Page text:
As you can see, the Chinese Replica is very convincing at first glance. Especially the watch face.
The face and subdials look spot on. As do the subdial hands. But the hour and minute hands lack the terminus red stripe. And instead of Automatic Chronograph, it reads Quartz Chronograph. At least the replica is truthful because for the price it must be running a quartz movement instead of a mechanical movement. The lumes on the replica do glow in the dark.
The replica crown does not bear the engraved Heuer but looks identical to the crown in the 2003 CW2113 model. It also doesn’t do anything, it’s a dummy screwed to the side of the watch case. The real crown is countersunk and recessed on the right side. The engraving is clearly wrong on the deployant clasp and the replica back also has the same form as found on the CW2113 but missing the all important TAG Heuer serial number.
The replica has convincing heft, the perforated and thickly padded leather strap is also well done but the watch fails in the functionality test. The sweeping second subdial on the right is a dud. It does move but only in relation to the hour hand and thus tells no useful information. The 30 minute totalizer subdial on the left does work, as does the chronograph’s red second hand with no flyback …. like the real thing!
What the replica does demonstrate is that obviously China manufactures components of the case, clasp and perhaps band. When a watch is declared Swiss Made, only 60% of its fabrication costs have to be actually borne in Switzerland and it needs to be assembled there. It also needs a Swiss made movement which in turn is defined as a movement assembled and inspected in Switzerland and again with 60% of is manufacturing costs being domestic. Which leaves a lot of room for cheap (in terms of manufacture not quality) Chinese made components … of all sorts.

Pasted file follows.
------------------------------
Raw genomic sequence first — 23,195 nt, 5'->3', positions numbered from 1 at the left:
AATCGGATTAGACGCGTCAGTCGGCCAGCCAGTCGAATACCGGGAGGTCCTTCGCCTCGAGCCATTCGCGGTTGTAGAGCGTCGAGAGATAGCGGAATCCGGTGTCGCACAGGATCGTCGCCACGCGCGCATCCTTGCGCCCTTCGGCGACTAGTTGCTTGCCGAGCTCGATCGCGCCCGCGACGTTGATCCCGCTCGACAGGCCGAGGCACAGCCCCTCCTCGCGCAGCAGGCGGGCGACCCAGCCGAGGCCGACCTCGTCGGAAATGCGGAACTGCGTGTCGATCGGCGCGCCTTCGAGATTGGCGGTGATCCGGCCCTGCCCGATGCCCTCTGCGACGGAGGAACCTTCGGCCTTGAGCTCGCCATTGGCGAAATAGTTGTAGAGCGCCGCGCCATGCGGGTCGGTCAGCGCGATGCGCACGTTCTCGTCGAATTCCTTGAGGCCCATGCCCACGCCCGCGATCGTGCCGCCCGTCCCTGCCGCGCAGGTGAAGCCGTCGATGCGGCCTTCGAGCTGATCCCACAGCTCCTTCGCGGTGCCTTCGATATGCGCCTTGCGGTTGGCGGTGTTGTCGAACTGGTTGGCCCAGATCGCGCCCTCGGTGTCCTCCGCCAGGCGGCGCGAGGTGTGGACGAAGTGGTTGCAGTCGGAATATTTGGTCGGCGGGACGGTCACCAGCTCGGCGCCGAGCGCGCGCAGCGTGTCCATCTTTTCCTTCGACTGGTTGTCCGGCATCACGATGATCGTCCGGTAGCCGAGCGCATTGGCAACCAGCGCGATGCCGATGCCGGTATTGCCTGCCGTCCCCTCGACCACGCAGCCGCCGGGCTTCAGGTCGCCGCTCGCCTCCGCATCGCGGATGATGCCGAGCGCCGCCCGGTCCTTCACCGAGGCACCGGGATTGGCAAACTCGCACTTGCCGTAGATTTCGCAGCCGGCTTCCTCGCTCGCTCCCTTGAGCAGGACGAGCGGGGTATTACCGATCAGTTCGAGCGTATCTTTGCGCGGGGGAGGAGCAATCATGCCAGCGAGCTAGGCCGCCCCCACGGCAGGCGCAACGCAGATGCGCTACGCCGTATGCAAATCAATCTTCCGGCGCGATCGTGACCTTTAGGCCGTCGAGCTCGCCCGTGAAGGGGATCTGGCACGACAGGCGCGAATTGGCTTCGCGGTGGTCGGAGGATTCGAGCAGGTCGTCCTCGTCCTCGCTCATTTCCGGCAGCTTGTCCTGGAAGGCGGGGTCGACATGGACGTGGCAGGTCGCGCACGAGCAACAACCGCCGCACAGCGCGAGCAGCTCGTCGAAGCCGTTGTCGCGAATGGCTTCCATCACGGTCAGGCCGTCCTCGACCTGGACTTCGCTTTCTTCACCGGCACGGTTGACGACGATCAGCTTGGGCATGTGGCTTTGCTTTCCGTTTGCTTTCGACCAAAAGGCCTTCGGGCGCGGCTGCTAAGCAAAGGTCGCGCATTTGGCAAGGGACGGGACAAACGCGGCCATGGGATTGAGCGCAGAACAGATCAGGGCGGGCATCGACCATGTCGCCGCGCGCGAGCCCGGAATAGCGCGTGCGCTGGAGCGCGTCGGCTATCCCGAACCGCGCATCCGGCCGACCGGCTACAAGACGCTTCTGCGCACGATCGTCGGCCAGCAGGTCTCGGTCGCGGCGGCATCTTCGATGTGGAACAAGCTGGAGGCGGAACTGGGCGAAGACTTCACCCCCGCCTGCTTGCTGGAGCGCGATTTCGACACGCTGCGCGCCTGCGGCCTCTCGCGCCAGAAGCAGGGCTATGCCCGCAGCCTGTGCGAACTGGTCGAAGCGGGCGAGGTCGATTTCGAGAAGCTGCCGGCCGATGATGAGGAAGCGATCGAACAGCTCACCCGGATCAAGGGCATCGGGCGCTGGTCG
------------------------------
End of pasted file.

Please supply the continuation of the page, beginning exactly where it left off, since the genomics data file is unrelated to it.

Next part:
Which makes boycotting Chinese products so difficult. But I intend to try whenever possible.
¹ McQueen and race car driver Jo Siffert bonded during production because of their similar humble backgrounds. He adopted the same race overalls that Siffert wore and in those days race car drivers did not make the money they do today so Siffert had side hustles selling Porsches and representing Heuer watches at the racetrack. The Monaco was actually not selling well so when the propmaster requested that Heuer provide three identical watches for use in the movie, the Monaco model was the only one that they had so many examples readily available. The rest is history.
Addendum October 31, 2020.
The actual McQueen Heurer watch goes to auction as told by this story from Road & Track.
Addendum: Dec 13, 2020.
The watch sold for $2.2 million dollars. I hope the new owner wears it instead of keeping it in a bank safety deposit box as it has lived for the past five decades. Watches, cars, cameras, and telescopes should all be used in the manner that they were designed to function. Any less is an insult to the designer and the team of skilled artisans who create them.